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Other Names: Bramble.

General Description: Blackberries (Rubus fruticosus) are large blue to purplish black multiple fruits. The blackberry is the largest of the wild berries and, like their close relatives raspberries and strawberries, are actually clumps of individual fruits.

They are oblong in shape and can grow up to 1 1/2 inches (4 cm) long. They are tart in flavor and contain prominent seeds. Blackberries are excellent for both cooking and out-of-hand eating.

The evergreen blackberry is native to England, where it is known as the cutleaf or parsley-leafed blackberry. After a thornless evergreen was found and propagated in the 1920s, it became the most productive of all the commercially grown blackberries. The fruit is black, firm, and sweet. The seeds are quite large—its least desirable quality.

The boysenberry is probably a blackberry crossed with a loganberry and a red raspberry. It was developed in the 1920s by Rudolph Boysen. This very large, reddish purple berry is quite tart and has prominent seeds.

Loganberries date from the 1880s, when James H. Logan of California inadvertently (but fortuitously) crossed two varieties of blackberry with an old variety of red raspberry. The loganberry, now grown mainly for juice, pies, and wine, also makes excellent jams and preserves. They are juicy and sweetly tart and turn purplish red when very ripe.

The marionberry is named after Marion County, Oregon, where it was tested extensively. The fruit is dark red to black, medium to large, and somewhat longer than wide, with medium seeds. Marionberries have excellent flavor with the taste of wild blackberries.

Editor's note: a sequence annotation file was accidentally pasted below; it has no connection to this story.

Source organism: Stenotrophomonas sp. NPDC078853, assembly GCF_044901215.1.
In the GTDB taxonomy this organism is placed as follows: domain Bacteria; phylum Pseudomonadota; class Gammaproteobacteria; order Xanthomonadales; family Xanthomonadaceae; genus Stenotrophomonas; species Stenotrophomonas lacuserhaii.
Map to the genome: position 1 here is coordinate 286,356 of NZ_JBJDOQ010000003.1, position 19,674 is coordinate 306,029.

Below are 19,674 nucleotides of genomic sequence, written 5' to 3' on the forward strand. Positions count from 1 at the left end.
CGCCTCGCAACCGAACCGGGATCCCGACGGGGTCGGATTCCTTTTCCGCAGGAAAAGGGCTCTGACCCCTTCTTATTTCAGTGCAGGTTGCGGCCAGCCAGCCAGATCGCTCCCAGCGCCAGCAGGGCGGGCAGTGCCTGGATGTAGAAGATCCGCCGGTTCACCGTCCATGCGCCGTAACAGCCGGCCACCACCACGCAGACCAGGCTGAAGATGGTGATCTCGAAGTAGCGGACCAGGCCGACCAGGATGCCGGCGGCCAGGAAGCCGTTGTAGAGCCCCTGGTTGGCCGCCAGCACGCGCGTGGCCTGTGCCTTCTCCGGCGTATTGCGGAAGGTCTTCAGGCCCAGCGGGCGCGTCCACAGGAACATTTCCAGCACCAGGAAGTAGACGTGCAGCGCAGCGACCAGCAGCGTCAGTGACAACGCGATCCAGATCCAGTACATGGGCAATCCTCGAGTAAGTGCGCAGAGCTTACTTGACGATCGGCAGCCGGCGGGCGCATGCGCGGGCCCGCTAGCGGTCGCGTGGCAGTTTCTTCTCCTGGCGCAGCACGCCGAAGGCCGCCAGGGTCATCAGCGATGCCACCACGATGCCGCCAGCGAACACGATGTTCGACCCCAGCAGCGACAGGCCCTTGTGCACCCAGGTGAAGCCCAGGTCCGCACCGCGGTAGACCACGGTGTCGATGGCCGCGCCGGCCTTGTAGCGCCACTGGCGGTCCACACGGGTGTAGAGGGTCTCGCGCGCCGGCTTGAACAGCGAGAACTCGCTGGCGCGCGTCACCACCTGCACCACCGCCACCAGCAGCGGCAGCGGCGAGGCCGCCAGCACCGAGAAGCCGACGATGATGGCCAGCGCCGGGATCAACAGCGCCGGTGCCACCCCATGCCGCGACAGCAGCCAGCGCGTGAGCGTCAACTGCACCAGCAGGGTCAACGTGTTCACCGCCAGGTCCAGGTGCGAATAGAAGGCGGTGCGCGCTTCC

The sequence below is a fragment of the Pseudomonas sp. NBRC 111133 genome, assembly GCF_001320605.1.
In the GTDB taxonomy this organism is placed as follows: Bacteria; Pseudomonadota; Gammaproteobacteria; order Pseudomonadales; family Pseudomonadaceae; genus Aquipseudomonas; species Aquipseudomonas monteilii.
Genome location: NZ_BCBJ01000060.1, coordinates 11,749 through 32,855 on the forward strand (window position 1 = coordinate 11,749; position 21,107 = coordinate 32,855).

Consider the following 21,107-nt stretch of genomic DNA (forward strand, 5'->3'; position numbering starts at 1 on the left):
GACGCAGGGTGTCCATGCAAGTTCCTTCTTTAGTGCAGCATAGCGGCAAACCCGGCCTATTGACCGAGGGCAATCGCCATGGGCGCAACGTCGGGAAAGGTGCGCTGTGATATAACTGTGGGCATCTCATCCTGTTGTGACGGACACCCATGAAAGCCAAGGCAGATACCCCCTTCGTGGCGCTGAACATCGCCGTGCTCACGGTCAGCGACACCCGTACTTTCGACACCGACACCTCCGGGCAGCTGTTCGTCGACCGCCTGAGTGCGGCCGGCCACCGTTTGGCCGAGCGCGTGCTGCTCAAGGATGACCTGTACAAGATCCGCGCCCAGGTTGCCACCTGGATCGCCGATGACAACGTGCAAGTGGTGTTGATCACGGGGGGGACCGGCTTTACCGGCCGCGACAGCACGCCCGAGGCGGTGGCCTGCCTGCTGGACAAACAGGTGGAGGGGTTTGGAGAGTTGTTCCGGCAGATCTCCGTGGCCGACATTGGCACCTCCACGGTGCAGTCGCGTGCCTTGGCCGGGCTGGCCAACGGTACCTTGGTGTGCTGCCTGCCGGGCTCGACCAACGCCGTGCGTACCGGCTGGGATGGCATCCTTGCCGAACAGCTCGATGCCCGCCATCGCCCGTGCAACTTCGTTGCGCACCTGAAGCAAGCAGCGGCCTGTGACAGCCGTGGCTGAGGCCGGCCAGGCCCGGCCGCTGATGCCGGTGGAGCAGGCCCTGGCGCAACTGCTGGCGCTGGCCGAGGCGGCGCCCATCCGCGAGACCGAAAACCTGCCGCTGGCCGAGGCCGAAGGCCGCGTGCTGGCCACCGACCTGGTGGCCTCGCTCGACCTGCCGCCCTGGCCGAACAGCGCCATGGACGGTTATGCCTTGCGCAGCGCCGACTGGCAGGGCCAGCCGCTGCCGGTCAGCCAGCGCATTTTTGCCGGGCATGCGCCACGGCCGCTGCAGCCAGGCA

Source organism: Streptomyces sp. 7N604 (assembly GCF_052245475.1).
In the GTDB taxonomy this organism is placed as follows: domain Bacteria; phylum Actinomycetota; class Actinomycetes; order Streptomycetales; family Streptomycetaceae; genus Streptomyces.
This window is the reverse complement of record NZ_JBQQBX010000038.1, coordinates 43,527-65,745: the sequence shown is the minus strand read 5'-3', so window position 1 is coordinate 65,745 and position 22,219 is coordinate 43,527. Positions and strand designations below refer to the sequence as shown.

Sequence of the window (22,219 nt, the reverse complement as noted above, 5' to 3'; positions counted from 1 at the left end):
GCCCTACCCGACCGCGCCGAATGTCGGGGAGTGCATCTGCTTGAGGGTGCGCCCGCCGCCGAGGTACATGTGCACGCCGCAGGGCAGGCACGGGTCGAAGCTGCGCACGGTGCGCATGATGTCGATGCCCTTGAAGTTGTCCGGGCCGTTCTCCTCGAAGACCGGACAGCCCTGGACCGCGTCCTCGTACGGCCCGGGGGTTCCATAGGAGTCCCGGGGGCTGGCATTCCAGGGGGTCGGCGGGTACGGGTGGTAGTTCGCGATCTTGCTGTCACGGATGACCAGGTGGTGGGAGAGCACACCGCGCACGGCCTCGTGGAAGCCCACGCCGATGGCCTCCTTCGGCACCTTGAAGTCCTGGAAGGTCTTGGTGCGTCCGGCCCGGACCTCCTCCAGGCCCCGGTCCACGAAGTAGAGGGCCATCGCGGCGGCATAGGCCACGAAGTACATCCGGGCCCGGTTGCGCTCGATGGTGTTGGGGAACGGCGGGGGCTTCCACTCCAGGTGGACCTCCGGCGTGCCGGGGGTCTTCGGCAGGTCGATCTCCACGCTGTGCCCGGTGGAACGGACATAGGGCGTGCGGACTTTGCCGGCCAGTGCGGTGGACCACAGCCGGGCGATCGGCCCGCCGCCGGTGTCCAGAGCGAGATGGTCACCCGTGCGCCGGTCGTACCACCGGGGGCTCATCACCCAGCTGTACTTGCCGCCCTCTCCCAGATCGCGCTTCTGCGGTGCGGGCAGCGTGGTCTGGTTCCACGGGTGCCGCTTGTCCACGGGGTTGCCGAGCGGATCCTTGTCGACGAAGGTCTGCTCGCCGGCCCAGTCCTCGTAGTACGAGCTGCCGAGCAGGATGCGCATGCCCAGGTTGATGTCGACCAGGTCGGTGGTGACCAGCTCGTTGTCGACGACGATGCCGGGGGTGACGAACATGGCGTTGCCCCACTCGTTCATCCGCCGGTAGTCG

The tayberry is a cross of a blackberry, raspberry, and loganberry. It has large, sweet red fruit and was first grown at Tayside, Scotland.

Season: Blackberries are in peak season from June through September, though because of importation from areas south of the equator, they are available nearly year-round. Loganberries are in season in June and July. The short season of boysenberries and marionberries lasts from mid-July to mid-August.

Purchase: Look for plump berries with full, deep color, a bright, clean appearance, and firm, not hard, texture.

Avoid: Overripe berries are soft and may be moldy or leaky. If the hulls are still attached, the berries are immature and were picked too early; the flavor will be tart.

Storage: Blackberries are very perishable and are best used immediately. Refrigerate lightly covered and preferably in a single layer; use within 1 or 2 days. Do not wash until ready to use. Berries don’t ripen after picking.


  1. Just before using, place berries in a bowl of water. Swish around to remove dirt, then lift out.
  2. Gently pat dry with a paper towel.

Serving Suggestions: Purée blackberries with a little sugar and serve raw as a dessert sauce for fruit tarts or ice cream. Top black-berries with fresh cream, yogurt, or sour cream and brown sugar. Make blackberry jams and preserves, adding tart apples to increase the pectin content.

Flavor Affinities: Cream, custard, lemon, lime, mint, pork, rose, sour cream, sugar, turkey, walnuts, white chocolate, yogurt.

from Quirk Books: